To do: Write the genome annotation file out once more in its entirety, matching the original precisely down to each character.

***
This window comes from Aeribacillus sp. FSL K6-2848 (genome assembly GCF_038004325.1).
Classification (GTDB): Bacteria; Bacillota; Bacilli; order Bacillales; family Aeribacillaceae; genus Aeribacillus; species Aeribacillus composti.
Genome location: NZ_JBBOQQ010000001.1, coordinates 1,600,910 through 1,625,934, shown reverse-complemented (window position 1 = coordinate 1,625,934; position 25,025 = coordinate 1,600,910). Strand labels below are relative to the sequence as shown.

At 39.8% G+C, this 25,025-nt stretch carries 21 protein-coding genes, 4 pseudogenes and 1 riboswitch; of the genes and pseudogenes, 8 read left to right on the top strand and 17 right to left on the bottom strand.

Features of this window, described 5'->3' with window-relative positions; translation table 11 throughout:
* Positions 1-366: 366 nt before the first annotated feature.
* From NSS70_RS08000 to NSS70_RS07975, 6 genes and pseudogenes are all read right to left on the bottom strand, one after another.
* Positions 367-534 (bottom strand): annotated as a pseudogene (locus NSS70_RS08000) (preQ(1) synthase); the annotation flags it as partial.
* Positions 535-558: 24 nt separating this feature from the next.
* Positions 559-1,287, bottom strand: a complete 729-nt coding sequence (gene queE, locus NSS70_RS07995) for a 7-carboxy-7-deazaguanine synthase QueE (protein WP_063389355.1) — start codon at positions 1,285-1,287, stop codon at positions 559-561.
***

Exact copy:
This window comes from Aeribacillus sp. FSL K6-2848 (genome assembly GCF_038004325.1).
Classification (GTDB): Bacteria; Bacillota; Bacilli; order Bacillales; family Aeribacillaceae; genus Aeribacillus; species Aeribacillus composti.
Genome location: NZ_JBBOQQ010000001.1, coordinates 1,600,910 through 1,625,934, shown reverse-complemented (window position 1 = coordinate 1,625,934; position 25,025 = coordinate 1,600,910). Strand labels below are relative to the sequence as shown.

At 39.8% G+C, this 25,025-nt stretch carries 21 protein-coding genes, 4 pseudogenes and 1 riboswitch; of the genes and pseudogenes, 8 read left to right on the top strand and 17 right to left on the bottom strand.

Features of this window, described 5'->3' with window-relative positions; translation table 11 throughout:
* Positions 1-366: 366 nt before the first annotated feature.
* From NSS70_RS08000 to NSS70_RS07975, 6 genes and pseudogenes are all read right to left on the bottom strand, one after another.
* Positions 367-534 (bottom strand): annotated as a pseudogene (locus NSS70_RS08000) (preQ(1) synthase); the annotation flags it as partial.
* Positions 535-558: 24 nt separating this feature from the next.
* Positions 559-1,287, bottom strand: a complete 729-nt coding sequence (gene queE, locus NSS70_RS07995) for a 7-carboxy-7-deazaguanine synthase QueE (protein WP_063389355.1) — start codon at positions 1,285-1,287, stop codon at positions 559-561.